In a post-pandemic world, this is only set to continue with house renovation projects likely to incorporate smart technology such as sensor-controlled bathrooms. Given that new build houses are typically smaller than in the past, 4.4 square metres is the current size of the average bathroom, so space is a premium and new tech solutions are increasingly figuring in bathroom design.
Bathrooms are important – both for a bit of peace and quiet, and historically for prevention of disease. Spanish flu, cholera and TB to name a few thrived alongside bathroom development in the 20th century and as people’s understanding of disease grew, so did the importance of easily cleaned surfaces and spaces to limit the spread of germs.
With the onset of antibiotics, bathrooms were afforded more aesthetic consideration (think carpets, and bath, basin and toilet sets…). But now we’re moving to a new era of bathroom design. Infra-red and touchless technology is likely to become more mainstream and maximising hygiene will be high on the agenda.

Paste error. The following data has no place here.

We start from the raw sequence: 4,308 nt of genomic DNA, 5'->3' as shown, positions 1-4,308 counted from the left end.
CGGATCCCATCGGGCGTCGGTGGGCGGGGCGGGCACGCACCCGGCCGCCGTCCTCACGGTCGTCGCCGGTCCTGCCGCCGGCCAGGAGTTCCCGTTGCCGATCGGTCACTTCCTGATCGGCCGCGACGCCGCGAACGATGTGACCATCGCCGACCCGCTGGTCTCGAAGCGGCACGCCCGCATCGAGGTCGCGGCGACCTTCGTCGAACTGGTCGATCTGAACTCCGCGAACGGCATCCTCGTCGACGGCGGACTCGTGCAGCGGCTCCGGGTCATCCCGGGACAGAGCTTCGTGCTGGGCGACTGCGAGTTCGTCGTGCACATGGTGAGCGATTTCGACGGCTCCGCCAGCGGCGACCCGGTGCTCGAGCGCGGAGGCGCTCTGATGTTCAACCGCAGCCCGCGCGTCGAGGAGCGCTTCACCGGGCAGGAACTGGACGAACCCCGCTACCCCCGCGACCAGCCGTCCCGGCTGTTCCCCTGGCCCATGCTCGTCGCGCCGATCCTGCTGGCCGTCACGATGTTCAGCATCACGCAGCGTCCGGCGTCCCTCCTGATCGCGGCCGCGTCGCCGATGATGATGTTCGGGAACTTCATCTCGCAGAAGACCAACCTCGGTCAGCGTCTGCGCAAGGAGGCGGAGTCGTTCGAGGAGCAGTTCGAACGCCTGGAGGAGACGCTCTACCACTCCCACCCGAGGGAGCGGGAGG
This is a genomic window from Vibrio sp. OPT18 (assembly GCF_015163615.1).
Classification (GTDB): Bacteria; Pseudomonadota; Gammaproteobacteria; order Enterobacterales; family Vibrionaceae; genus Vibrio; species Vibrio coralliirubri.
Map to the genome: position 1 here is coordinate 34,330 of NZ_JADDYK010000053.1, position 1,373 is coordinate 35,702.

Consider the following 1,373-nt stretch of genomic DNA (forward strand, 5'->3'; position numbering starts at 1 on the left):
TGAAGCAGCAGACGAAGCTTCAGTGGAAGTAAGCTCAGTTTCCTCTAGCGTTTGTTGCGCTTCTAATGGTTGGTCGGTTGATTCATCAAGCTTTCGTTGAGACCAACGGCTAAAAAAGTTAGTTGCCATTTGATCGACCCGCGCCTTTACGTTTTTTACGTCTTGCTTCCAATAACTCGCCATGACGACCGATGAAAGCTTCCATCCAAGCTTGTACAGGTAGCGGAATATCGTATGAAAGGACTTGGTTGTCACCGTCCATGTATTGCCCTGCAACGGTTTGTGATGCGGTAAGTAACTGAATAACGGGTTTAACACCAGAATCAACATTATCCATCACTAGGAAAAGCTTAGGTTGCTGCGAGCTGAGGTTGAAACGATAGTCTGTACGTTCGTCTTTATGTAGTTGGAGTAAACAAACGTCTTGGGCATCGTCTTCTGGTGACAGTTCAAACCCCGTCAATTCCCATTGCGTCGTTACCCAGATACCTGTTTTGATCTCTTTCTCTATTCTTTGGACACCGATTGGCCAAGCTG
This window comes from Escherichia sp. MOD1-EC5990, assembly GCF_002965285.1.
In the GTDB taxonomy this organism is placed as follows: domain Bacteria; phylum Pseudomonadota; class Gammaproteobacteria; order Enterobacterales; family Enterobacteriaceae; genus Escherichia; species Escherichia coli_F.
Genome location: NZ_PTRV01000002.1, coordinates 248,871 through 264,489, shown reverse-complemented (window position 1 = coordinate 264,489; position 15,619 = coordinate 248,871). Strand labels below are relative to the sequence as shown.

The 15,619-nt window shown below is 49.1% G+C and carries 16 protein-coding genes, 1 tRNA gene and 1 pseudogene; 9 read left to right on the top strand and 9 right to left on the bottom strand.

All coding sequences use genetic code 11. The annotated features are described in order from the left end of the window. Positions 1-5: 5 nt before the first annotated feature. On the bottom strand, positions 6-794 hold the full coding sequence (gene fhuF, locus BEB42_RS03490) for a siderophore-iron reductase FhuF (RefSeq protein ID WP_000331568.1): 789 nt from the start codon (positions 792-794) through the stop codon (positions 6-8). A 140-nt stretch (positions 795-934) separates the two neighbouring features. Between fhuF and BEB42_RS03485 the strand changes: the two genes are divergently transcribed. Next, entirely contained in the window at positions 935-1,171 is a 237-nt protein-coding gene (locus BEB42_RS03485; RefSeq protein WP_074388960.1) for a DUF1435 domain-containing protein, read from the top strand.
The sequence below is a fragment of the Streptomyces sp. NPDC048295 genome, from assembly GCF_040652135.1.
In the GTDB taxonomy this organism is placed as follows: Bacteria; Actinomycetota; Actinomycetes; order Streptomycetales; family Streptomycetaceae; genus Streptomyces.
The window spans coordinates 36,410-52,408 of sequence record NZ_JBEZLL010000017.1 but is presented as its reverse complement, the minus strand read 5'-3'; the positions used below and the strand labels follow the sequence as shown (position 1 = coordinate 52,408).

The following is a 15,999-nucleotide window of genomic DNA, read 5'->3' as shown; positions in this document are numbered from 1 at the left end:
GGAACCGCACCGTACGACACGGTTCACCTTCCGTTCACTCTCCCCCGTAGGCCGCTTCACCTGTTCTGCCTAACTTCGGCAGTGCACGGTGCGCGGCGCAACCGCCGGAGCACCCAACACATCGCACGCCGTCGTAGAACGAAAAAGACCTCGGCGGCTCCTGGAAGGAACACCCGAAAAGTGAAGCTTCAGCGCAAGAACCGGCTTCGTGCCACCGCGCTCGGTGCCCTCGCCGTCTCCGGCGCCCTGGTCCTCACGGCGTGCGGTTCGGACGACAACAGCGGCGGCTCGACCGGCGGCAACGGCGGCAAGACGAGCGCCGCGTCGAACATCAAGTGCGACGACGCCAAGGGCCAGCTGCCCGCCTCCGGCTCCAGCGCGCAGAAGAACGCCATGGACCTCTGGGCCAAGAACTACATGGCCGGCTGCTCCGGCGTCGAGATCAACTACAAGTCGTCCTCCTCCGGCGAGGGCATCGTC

Innovative coatings that can help prevent stains and make cleaning easier provide non-porous, smooth, and high-gloss surfaces, maintaining both high levels of hygiene and the concept of bathrooms as clean spaces in the home.
Rimless technology and more efficient flushing systems remove difficult to clean areas and make regular cleaning easier. And believe it or not, wall-hung toilets are predicted to become increasingly popular as they maximise space or make tiny areas usable. Not only this, as the cisterns and piping are hidden (though easily accessible for installation and access), the surface area on which germs can settle is reduced.
When it comes to bathroom design, the tech might change but the principles of hygiene remain the same.